they they got matched to somebody over here.

But what you see is a bulk of the people in their control group who didn't

get matched were over here.

So there are people with low values in the propensity score.

And so, this makes a lot of sense because the propensity score distribution for

controls was sort of skewed in that direction

where they tended to have smaller values of propensity score.

So once you match,

you're going to exclude a lot of or end up excluding a lot of the people on that tail.

Because that was over represented, essentially.

You can think of controls who have

small propensity scores has been over represented and therefore,

when we match a lot of them get left out.

So this is very useful for telling us who got included in the match and who was excluded.

And this is also some- this is the histogram output.

That's an automatic feature for MatchIt.

And this is, raw here means before matching,

you can look at the propensity score distributions and you'll see that for the controls,

there's sort of more weight out here you know,

compared to untreated, which is what we'd expect.

On the matching side,

we look for the propensity score distribution to see that's the shape of these

are a lot more similar than prior to matching.

And I should note that,

I just use the default plot but you'll notice that this axis here

goes up to two whereas this one goes to three and they would

look more alike if the one over here went to three.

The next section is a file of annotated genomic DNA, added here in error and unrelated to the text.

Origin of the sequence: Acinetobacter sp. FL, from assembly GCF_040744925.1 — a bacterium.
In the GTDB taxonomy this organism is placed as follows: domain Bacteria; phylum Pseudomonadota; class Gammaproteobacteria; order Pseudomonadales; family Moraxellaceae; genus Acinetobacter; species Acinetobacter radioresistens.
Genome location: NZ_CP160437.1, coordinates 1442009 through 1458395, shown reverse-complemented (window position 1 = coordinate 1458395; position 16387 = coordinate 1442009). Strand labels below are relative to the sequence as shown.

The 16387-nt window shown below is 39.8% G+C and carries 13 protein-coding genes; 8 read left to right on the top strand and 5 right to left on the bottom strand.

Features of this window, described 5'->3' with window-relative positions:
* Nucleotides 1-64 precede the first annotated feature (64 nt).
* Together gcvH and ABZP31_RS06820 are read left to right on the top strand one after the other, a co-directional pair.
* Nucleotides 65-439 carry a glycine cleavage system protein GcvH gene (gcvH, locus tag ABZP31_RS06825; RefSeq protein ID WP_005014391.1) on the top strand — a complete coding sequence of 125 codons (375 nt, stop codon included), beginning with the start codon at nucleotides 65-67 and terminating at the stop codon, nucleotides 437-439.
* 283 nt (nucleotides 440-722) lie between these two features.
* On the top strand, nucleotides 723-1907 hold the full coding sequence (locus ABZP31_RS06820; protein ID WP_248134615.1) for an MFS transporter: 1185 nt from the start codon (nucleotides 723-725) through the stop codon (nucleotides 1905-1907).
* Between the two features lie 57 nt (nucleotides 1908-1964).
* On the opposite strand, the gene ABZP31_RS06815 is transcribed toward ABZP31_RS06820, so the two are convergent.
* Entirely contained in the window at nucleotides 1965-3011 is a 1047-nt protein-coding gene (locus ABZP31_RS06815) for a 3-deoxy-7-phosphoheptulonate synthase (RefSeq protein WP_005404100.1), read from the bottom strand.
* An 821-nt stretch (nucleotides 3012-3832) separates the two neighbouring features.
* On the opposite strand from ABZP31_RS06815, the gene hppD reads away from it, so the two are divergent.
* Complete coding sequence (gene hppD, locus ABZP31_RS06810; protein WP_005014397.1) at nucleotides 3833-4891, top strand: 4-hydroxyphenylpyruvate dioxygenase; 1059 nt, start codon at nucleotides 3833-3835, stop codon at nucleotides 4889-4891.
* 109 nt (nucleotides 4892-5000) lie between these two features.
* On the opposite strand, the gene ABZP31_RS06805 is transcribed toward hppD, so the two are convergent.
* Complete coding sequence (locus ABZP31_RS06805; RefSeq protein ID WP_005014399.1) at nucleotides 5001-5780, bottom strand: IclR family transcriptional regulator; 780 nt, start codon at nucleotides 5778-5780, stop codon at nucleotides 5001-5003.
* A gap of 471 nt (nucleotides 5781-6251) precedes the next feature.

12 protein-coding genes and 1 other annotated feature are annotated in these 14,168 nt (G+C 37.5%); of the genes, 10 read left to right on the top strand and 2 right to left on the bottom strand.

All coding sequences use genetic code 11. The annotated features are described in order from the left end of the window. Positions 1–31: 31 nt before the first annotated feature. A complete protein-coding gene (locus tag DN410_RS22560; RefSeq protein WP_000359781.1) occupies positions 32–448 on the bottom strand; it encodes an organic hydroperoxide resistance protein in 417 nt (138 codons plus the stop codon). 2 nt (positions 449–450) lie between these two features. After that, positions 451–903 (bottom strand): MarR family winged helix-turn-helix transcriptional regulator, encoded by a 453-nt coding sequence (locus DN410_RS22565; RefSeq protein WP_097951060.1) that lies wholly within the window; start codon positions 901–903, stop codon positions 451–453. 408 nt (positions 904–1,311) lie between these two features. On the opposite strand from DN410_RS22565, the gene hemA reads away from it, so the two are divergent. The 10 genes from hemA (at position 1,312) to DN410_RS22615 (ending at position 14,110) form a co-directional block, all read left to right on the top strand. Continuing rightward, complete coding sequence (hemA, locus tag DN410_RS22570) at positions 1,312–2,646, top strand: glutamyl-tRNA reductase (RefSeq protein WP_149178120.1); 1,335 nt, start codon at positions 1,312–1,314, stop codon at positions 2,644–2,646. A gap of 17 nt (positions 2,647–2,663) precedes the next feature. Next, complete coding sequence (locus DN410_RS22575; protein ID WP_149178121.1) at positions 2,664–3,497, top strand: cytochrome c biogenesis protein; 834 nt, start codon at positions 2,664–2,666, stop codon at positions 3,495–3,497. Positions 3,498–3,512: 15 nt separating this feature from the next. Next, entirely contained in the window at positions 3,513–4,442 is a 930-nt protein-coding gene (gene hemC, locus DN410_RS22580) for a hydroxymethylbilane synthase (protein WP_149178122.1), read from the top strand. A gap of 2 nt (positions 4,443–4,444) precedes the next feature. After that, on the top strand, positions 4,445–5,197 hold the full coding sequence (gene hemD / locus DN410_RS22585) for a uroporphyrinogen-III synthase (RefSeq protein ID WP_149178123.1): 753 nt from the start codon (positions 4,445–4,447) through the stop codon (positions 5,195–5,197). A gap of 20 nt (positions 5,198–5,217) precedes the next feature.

So that's why they would probably appear a little more different than they actually are.

So, if I was going to create the plot,

a publishable version of the plot I would have changed the access there.

But I want to illustrate what sort of the automatic kind of output looks

like and how easy it is to get useful information from a package like this.

So, I want to also illustrate how you can match with and without a caliper.

So, now I'm going to illustrate doing greedy matching,

where we take a logit transformation of

the propensity score and I'll do it with and without a caliper.

And, this time I'm going to use the package match rather than MatchIt.

And the main reason for that is,

just to illustrate how you can do this with different packages.

So you can see that a lot of these packages are fairly easy to use.

So, what- for the for the match package I just tell it what the treatment is,

I tell it we're doing one to one matching and now in this case,

it's not going to calculate the propensity score for me,

I'm going to have to tell it what the propensity score is.

So I say, match on logit of the propensity score.

So P score is something I've already created and I say take logit transformation.

So it's just going to do the logit transformation of the propensities score.

Replace = false means,

that I'm not going to allow people to be re-matched,

once their matched, they're removed from the dataset.

And now, what I'm going to do is so it's propensity score matching,

I haven't told that a caliper,

so it's not going to use a caliper.

And then I'm going to create a table one using the table one package.

So this is matching on module to the propensity score without a caliper,

and you'll see that we've matched 2184 controls and 2184 treated subjects.

And we can look at standardized differences and we see that some of

the standardized differences are a little bigger than what we would like.

Some of them are greater than point one (0.1).